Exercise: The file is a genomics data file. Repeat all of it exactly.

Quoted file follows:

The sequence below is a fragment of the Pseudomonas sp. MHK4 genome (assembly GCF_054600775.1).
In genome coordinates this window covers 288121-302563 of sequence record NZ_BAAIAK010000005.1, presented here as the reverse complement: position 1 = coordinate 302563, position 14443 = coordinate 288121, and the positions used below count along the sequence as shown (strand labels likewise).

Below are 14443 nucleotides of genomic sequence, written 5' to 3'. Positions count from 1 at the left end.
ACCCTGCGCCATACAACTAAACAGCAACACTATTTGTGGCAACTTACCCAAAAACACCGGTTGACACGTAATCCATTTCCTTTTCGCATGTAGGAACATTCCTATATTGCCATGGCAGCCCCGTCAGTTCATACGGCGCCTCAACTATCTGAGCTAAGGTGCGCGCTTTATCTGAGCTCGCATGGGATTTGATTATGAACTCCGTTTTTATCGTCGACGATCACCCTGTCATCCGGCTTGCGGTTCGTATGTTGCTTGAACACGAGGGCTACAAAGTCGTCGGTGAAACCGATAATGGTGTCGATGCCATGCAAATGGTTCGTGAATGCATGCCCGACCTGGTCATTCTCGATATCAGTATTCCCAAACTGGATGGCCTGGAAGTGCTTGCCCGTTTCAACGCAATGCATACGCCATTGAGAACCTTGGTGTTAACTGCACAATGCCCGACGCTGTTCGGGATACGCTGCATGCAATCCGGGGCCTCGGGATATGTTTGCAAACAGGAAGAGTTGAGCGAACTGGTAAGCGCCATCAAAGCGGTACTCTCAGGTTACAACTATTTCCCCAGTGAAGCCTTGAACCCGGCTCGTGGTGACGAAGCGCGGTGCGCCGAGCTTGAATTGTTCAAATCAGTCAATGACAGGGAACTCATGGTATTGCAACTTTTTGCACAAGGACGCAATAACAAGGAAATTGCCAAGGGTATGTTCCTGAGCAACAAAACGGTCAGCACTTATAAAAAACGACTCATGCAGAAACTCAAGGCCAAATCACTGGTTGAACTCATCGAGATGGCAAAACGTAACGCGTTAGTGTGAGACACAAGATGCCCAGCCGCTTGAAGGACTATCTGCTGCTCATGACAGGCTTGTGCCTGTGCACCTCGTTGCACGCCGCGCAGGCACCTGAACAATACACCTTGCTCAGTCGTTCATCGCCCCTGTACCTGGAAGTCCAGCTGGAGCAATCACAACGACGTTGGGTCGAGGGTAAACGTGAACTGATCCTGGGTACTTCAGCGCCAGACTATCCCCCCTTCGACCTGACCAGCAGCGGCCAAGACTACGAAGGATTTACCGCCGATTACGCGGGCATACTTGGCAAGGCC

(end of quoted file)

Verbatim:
The sequence below is a fragment of the Pseudomonas sp. MHK4 genome (assembly GCF_054600775.1).
In genome coordinates this window covers 288121-302563 of sequence record NZ_BAAIAK010000005.1, presented here as the reverse complement: position 1 = coordinate 302563, position 14443 = coordinate 288121, and the positions used below count along the sequence as shown (strand labels likewise).

Below are 14443 nucleotides of genomic sequence, written 5' to 3'. Positions count from 1 at the left end.
ACCCTGCGCCATACAACTAAACAGCAACACTATTTGTGGCAACTTACCCAAAAACACCGGTTGACACGTAATCCATTTCCTTTTCGCATGTAGGAACATTCCTATATTGCCATGGCAGCCCCGTCAGTTCATACGGCGCCTCAACTATCTGAGCTAAGGTGCGCGCTTTATCTGAGCTCGCATGGGATTTGATTATGAACTCCGTTTTTATCGTCGACGATCACCCTGTCATCCGGCTTGCGGTTCGTATGTTGCTTGAACACGAGGGCTACAAAGTCGTCGGTGAAACCGATAATGGTGTCGATGCCATGCAAATGGTTCGTGAATGCATGCCCGACCTGGTCATTCTCGATATCAGTATTCCCAAACTGGATGGCCTGGAAGTGCTTGCCCGTTTCAACGCAATGCATACGCCATTGAGAACCTTGGTGTTAACTGCACAATGCCCGACGCTGTTCGGGATACGCTGCATGCAATCCGGGGCCTCGGGATATGTTTGCAAACAGGAAGAGTTGAGCGAACTGGTAAGCGCCATCAAAGCGGTACTCTCAGGTTACAACTATTTCCCCAGTGAAGCCTTGAACCCGGCTCGTGGTGACGAAGCGCGGTGCGCCGAGCTTGAATTGTTCAAATCAGTCAATGACAGGGAACTCATGGTATTGCAACTTTTTGCACAAGGACGCAATAACAAGGAAATTGCCAAGGGTATGTTCCTGAGCAACAAAACGGTCAGCACTTATAAAAAACGACTCATGCAGAAACTCAAGGCCAAATCACTGGTTGAACTCATCGAGATGGCAAAACGTAACGCGTTAGTGTGAGACACAAGATGCCCAGCCGCTTGAAGGACTATCTGCTGCTCATGACAGGCTTGTGCCTGTGCACCTCGTTGCACGCCGCGCAGGCACCTGAACAATACACCTTGCTCAGTCGTTCATCGCCCCTGTACCTGGAAGTCCAGCTGGAGCAATCACAACGACGTTGGGTCGAGGGTAAACGTGAACTGATCCTGGGTACTTCAGCGCCAGACTATCCCCCCTTCGACCTGACCAGCAGCGGCCAAGACTACGAAGGATTTACCGCCGATTACGCGGGCATACTTGGCAAGGCC